Elizabeth Warren says she doesn’t want a super PAC. Now, she’s getting help from one anyway.

Warren's campaign says her position hasn't changed. But they're also not asking the group to stop.

Sen. Elizabeth Warren holds a box of doughnuts as she joins members of the Culinary Workers Union Local 226 at a rally Wednesday in Las Vegas. Mark Ralston / AFP via Getty Images

Sen. Elizabeth Warren’s grassroots fundraising strategy has been a hallmark of her presidential campaign, and cudgel to use against her rivals.

During the more recent Democratic presidential primary debate, the Massachusetts senator went out of her way to note that every other candidate on stage — besides herself and fellow Sen. Amy Klobuchar — was “either a billionaire or is receiving help from PACs that can do unlimited spending.”

And she wasn’t wrong, at least at the time.

However, ahead of the Nevada caucuses Saturday, the Massachusetts senator is getting some outside help from the same type of dark-money group she has repeatedly denounced.


A super PAC called Persist PAC is running digital and local TV ads in Nevada in support of Warren’s campaign, the group’s spokesman Joshua Karp confirmed Wednesday to Boston.com. Karp said that the “seven-figure” ad buy began Wednesday and that Persist PAC — which officially filed papers Tuesday with the Federal Election Commission — will “likely” continue to air pro-Warren ads in the states that vote after Nevada as well.

Their first ad highlights Warren’s middle-class upbringing and her work to establish the Consumer Financial Protection Bureau.

“When you don’t grow up rich, you learn how to work,” the ad’s narrator says. “When you take on Wall Street, you know how to fight. When the system is broken, you step up to fix it. That’s why Obama picked her.”


The ad — which comes as Warren and her rivals vie to highlight their ties to former President Barack Obama — could give the Cambridge Democrat a needed boost in Nevada, after finishing third and fourth in the primary contests in Iowa and New Hampshire, respectively.

That doesn’t mean she wants the help; Warren, a critic of the influence of wealthy interests in politics, swore off “PAC money of any kind” from the start of her campaign and has refused help from super PACs, which can independently spend unlimited amounts of money and do not have to disclose their typically well-heeled donors (Persist PAC isn’t doing so either).


“Senator Warren’s position hasn’t changed,” her campaign said in a statement Wednesday to Axios, which first reported the news of Persist PAC’s formation.

“Since day one of this campaign, she has made clear that she thinks all of the candidates should lock arms together and say we don’t want super PACS and billionaires to be deciding our Democratic nominee,” the statement added.

However, the campaign did not directly call on Persist PAC to cease operations, which was a departure from their previous response to supportive dark money groups. When a nonprofit that did not disclose its donors began running pro-Warren ads in Iowa in November, the Warren campaign called on the group to “stop purchasing advertisements of any kind.”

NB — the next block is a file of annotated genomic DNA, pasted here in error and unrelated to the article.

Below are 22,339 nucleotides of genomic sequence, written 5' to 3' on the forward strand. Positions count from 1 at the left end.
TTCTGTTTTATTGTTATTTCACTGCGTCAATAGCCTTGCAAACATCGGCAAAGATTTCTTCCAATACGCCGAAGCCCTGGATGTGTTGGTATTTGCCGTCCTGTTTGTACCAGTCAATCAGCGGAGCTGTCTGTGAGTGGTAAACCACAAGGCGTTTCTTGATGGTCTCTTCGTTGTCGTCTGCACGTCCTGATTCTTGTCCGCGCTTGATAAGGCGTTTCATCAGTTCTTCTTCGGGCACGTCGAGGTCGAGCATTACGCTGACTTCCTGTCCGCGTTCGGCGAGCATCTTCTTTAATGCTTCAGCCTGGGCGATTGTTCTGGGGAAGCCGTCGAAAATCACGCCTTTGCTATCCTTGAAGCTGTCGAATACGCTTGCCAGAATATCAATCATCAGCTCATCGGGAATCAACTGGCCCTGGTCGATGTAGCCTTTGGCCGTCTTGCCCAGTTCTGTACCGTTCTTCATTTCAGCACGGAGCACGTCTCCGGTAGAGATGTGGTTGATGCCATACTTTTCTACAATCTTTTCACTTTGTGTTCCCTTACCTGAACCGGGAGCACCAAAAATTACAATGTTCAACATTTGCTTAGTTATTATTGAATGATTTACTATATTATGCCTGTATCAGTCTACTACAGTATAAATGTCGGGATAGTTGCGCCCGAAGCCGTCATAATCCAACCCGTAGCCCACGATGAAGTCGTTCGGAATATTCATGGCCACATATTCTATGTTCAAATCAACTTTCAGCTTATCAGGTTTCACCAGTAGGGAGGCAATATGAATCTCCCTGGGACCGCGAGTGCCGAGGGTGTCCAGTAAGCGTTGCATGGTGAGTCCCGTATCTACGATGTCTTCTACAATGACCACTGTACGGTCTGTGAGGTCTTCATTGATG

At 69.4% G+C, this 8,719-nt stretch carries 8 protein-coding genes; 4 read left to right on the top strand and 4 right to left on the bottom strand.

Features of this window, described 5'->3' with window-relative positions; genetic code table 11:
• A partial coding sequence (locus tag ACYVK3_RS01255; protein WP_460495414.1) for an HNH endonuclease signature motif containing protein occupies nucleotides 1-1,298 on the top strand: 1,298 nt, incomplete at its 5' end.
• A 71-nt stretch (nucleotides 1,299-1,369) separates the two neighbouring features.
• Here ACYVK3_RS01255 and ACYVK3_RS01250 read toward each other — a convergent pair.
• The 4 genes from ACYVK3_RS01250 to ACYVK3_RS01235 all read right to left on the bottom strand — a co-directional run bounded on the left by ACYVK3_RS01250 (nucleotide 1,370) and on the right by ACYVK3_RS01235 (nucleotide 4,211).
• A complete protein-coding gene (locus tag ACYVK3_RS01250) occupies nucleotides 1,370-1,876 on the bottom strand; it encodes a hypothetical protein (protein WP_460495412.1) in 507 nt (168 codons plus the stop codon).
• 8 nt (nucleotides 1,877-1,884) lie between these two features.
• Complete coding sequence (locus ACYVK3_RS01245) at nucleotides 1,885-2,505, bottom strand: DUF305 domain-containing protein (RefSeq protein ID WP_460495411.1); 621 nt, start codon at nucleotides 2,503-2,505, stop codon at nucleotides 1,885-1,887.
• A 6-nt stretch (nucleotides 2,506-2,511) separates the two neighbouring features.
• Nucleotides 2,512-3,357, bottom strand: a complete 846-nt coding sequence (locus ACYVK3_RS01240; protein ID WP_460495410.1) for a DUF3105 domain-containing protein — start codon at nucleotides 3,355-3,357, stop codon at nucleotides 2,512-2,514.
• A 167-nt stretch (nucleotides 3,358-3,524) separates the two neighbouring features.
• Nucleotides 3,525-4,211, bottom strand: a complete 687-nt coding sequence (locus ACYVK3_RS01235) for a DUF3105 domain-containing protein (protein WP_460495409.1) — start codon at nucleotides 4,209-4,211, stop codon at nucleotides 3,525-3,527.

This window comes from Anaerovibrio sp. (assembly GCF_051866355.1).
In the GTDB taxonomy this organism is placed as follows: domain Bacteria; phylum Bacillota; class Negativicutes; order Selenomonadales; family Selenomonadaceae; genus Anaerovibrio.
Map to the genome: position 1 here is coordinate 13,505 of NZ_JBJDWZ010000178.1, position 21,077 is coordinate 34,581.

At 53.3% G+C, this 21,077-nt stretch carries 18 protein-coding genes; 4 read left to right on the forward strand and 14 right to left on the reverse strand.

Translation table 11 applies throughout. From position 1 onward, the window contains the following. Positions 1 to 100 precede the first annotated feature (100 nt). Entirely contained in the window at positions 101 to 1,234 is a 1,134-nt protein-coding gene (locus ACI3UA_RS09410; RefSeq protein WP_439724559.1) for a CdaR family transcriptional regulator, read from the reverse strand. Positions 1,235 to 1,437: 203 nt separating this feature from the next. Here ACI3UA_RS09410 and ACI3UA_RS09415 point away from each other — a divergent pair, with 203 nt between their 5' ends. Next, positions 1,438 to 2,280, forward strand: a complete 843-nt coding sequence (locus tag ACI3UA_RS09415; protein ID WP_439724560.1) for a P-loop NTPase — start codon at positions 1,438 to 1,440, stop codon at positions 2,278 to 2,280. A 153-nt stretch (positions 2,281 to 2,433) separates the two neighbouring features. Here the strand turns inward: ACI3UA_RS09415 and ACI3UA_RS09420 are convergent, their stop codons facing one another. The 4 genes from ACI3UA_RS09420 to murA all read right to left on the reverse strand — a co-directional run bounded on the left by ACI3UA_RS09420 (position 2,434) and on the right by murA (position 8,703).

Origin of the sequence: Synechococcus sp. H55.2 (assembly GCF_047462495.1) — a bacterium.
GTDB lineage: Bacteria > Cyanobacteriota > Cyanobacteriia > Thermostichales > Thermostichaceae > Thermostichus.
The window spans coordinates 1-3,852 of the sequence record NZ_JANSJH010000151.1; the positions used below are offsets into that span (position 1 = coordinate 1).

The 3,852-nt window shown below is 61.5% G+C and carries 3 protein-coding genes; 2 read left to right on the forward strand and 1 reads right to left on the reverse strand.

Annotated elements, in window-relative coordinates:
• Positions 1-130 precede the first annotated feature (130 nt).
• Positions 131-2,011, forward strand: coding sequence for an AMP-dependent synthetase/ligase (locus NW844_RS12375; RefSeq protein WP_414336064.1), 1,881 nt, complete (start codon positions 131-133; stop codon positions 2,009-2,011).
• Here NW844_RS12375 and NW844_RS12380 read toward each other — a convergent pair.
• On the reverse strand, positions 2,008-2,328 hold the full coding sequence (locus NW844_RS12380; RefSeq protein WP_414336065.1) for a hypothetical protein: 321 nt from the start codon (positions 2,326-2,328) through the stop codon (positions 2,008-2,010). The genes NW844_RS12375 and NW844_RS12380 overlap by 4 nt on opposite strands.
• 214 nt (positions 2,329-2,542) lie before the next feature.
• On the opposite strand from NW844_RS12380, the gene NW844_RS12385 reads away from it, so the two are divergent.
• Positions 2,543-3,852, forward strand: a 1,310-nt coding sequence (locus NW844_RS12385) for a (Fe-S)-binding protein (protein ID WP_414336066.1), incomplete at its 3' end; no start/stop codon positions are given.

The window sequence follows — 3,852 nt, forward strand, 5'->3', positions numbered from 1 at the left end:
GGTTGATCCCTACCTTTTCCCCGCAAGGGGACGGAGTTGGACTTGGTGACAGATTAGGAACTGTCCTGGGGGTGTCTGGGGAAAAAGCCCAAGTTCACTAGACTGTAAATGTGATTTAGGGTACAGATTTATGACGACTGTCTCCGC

“Elizabeth Warren believes democracy is undermined by anonymous, dark-money attempts to influence voters — whether that influence is meant to help or hurt her candidacy,” Warren campaign spokesman Chris Hayden told Politico at the time.

Asked on Wednesday if the campaign planned to call on Persist PAC to stop airing their ads as well, Hayden sent Boston.com the same statement that was sent to Axios.

Karp declined to comment on the Warren campaign’s response and said he didn’t want to “engage in hypotheticals,” when asked what Persist PAC would do if Warren’s campaign did call on them to stop purchasing ads.


Persist PAC is begin lead by a board of four progressive women — Denise Feriozzi, Kristine Kippins, Karin Johanson, and Kim Rogers — who support Warren’s campaign, which has been centered around addressing the corruptive influence of money in politics. However, the group feels it is necessary to play within the exiting rules to amplify Warren’s message in order to ultimately fix the system.

Warren has disagreed with that view for the vast majority of her campaign, even going so far to self-impose a pledge to forgo big-money fundraisers through both the primary race and in a potential general election. She has also criticized rival campaigns for their reliance on wealthy donors, whether it be on the traditional fundraising circuit, through a super PAC, or from the candidate themselves.

While most of the Democratic presidential candidates had sworn off super PACs during the early stages of the primary race, every remaining top-tier candidate is now receiving some form of super PAC support — with the exceptions of Mike Bloomberg and Tom Steyer, two billionaires who are self-funding their campaigns. A super PAC even formed this week to boost Klobuchar going forward, despite the Minnesota Democrat’s public insistence that she didn’t want one.

During the debate in New Hampshire earlier this month, Warren argued that not being beholden to wealthy donors was a reason she was best positioned to defeat President Donald Trump. The senator also suggested that her fellow Democrats should also walk the walk if they wanted to address limitless spending in elections.

“If you really want to live where you say, then put your money where your mouth is and say no to the PACs,” Warren said.

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